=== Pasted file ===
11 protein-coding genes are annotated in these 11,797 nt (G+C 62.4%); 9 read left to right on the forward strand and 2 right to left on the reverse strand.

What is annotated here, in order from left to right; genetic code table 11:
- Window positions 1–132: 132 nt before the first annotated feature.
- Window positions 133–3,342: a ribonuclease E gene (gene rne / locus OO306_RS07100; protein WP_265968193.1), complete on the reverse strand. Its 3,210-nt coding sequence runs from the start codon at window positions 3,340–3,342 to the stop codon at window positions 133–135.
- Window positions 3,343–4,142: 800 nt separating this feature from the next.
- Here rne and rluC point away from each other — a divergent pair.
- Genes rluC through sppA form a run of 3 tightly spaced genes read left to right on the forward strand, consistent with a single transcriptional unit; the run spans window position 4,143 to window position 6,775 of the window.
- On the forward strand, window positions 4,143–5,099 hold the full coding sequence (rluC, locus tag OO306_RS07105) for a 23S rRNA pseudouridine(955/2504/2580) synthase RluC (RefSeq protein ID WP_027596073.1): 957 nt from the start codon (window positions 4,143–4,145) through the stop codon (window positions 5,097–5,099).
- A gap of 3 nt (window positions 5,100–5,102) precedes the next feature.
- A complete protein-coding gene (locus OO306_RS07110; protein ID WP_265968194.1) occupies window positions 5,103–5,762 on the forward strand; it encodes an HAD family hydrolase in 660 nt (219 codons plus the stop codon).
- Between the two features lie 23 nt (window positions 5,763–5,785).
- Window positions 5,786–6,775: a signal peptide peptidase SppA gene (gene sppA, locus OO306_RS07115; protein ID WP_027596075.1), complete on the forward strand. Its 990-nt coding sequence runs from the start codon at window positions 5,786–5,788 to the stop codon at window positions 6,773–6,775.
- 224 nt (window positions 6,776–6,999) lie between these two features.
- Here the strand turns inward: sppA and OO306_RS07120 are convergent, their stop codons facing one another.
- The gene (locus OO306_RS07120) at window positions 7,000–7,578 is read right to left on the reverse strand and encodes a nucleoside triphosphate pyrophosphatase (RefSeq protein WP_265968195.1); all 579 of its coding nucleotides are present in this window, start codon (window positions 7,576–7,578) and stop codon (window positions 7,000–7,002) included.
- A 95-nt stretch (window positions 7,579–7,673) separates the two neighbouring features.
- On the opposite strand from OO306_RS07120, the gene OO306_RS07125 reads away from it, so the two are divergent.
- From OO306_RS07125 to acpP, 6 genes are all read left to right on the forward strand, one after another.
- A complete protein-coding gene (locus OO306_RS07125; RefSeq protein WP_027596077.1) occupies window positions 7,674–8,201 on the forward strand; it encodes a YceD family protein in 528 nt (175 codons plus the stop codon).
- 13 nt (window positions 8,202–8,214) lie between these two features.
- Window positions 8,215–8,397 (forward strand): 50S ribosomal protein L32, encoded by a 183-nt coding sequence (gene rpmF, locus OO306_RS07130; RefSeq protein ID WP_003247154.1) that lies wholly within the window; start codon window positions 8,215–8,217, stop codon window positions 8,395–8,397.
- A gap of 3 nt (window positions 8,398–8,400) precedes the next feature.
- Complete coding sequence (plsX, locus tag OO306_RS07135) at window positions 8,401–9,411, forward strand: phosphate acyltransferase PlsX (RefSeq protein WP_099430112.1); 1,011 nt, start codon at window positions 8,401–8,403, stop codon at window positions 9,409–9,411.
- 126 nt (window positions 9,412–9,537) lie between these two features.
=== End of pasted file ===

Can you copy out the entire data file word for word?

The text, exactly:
11 protein-coding genes are annotated in these 11,797 nt (G+C 62.4%); 9 read left to right on the forward strand and 2 right to left on the reverse strand.

What is annotated here, in order from left to right; genetic code table 11:
- Window positions 1–132: 132 nt before the first annotated feature.
- Window positions 133–3,342: a ribonuclease E gene (gene rne / locus OO306_RS07100; protein WP_265968193.1), complete on the reverse strand. Its 3,210-nt coding sequence runs from the start codon at window positions 3,340–3,342 to the stop codon at window positions 133–135.
- Window positions 3,343–4,142: 800 nt separating this feature from the next.
- Here rne and rluC point away from each other — a divergent pair.
- Genes rluC through sppA form a run of 3 tightly spaced genes read left to right on the forward strand, consistent with a single transcriptional unit; the run spans window position 4,143 to window position 6,775 of the window.
- On the forward strand, window positions 4,143–5,099 hold the full coding sequence (rluC, locus tag OO306_RS07105) for a 23S rRNA pseudouridine(955/2504/2580) synthase RluC (RefSeq protein ID WP_027596073.1): 957 nt from the start codon (window positions 4,143–4,145) through the stop codon (window positions 5,097–5,099).
- A gap of 3 nt (window positions 5,100–5,102) precedes the next feature.
- A complete protein-coding gene (locus OO306_RS07110; protein ID WP_265968194.1) occupies window positions 5,103–5,762 on the forward strand; it encodes an HAD family hydrolase in 660 nt (219 codons plus the stop codon).
- Between the two features lie 23 nt (window positions 5,763–5,785).
- Window positions 5,786–6,775: a signal peptide peptidase SppA gene (gene sppA, locus OO306_RS07115; protein ID WP_027596075.1), complete on the forward strand. Its 990-nt coding sequence runs from the start codon at window positions 5,786–5,788 to the stop codon at window positions 6,773–6,775.
- 224 nt (window positions 6,776–6,999) lie between these two features.
- Here the strand turns inward: sppA and OO306_RS07120 are convergent, their stop codons facing one another.
- The gene (locus OO306_RS07120) at window positions 7,000–7,578 is read right to left on the reverse strand and encodes a nucleoside triphosphate pyrophosphatase (RefSeq protein WP_265968195.1); all 579 of its coding nucleotides are present in this window, start codon (window positions 7,576–7,578) and stop codon (window positions 7,000–7,002) included.
- A 95-nt stretch (window positions 7,579–7,673) separates the two neighbouring features.
- On the opposite strand from OO306_RS07120, the gene OO306_RS07125 reads away from it, so the two are divergent.
- From OO306_RS07125 to acpP, 6 genes are all read left to right on the forward strand, one after another.
- A complete protein-coding gene (locus OO306_RS07125; RefSeq protein WP_027596077.1) occupies window positions 7,674–8,201 on the forward strand; it encodes a YceD family protein in 528 nt (175 codons plus the stop codon).
- 13 nt (window positions 8,202–8,214) lie between these two features.
- Window positions 8,215–8,397 (forward strand): 50S ribosomal protein L32, encoded by a 183-nt coding sequence (gene rpmF, locus OO306_RS07130; RefSeq protein ID WP_003247154.1) that lies wholly within the window; start codon window positions 8,215–8,217, stop codon window positions 8,395–8,397.
- A gap of 3 nt (window positions 8,398–8,400) precedes the next feature.
- Complete coding sequence (plsX, locus tag OO306_RS07135) at window positions 8,401–9,411, forward strand: phosphate acyltransferase PlsX (RefSeq protein WP_099430112.1); 1,011 nt, start codon at window positions 8,401–8,403, stop codon at window positions 9,409–9,411.
- 126 nt (window positions 9,412–9,537) lie between these two features.